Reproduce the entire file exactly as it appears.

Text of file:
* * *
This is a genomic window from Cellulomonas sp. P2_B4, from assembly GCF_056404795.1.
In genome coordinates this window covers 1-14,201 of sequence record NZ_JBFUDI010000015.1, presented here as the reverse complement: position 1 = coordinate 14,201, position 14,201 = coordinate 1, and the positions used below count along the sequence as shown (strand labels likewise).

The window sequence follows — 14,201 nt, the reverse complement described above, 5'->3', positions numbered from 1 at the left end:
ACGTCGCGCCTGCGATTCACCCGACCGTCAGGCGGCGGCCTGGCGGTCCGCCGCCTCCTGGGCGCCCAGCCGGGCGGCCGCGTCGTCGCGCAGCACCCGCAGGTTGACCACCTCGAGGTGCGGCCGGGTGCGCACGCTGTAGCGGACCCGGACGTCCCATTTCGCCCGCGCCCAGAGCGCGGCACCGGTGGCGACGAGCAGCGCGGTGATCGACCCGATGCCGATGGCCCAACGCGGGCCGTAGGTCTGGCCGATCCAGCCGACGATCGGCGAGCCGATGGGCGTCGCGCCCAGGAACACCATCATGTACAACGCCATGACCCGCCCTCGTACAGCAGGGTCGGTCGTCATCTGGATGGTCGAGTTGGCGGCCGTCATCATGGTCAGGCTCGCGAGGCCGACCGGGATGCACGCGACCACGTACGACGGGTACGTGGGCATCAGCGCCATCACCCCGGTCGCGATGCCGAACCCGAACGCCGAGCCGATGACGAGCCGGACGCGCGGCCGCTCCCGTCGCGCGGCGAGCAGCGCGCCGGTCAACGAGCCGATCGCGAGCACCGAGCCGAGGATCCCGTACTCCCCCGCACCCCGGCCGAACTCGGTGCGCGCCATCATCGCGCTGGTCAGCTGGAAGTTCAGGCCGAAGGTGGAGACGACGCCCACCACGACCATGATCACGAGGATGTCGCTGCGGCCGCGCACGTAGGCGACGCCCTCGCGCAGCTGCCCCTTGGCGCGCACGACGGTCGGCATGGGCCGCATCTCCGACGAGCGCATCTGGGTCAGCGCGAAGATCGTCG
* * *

This is a genomic window from Cellulomonas sp. P2_B4, from assembly GCF_056404795.1.
In genome coordinates this window covers 1-14,201 of sequence record NZ_JBFUDI010000015.1, presented here as the reverse complement: position 1 = coordinate 14,201, position 14,201 = coordinate 1, and the positions used below count along the sequence as shown (strand labels likewise).

The window sequence follows — 14,201 nt, the reverse complement described above, 5'->3', positions numbered from 1 at the left end:
ACGTCGCGCCTGCGATTCACCCGACCGTCAGGCGGCGGCCTGGCGGTCCGCCGCCTCCTGGGCGCCCAGCCGGGCGGCCGCGTCGTCGCGCAGCACCCGCAGGTTGACCACCTCGAGGTGCGGCCGGGTGCGCACGCTGTAGCGGACCCGGACGTCCCATTTCGCCCGCGCCCAGAGCGCGGCACCGGTGGCGACGAGCAGCGCGGTGATCGACCCGATGCCGATGGCCCAACGCGGGCCGTAGGTCTGGCCGATCCAGCCGACGATCGGCGAGCCGATGGGCGTCGCGCCCAGGAACACCATCATGTACAACGCCATGACCCGCCCTCGTACAGCAGGGTCGGTCGTCATCTGGATGGTCGAGTTGGCGGCCGTCATCATGGTCAGGCTCGCGAGGCCGACCGGGATGCACGCGACCACGTACGACGGGTACGTGGGCATCAGCGCCATCACCCCGGTCGCGATGCCGAACCCGAACGCCGAGCCGATGACGAGCCGGACGCGCGGCCGCTCCCGTCGCGCGGCGAGCAGCGCGCCGGTCAACGAGCCGATCGCGAGCACCGAGCCGAGGATCCCGTACTCCCCCGCACCCCGGCCGAACTCGGTGCGCGCCATCATCGCGCTGGTCAGCTGGAAGTTCAGGCCGAAGGTGGAGACGACGCCCACCACGACCATGATCACGAGGATGTCGCTGCGGCCGCGCACGTAGGCGACGCCCTCGCGCAGCTGCCCCTTGGCGCGCACGACGGTCGGCATGGGCCGCATCTCCGACGAGCGCATCTGGGTCAGCGCGAAGATCGTCG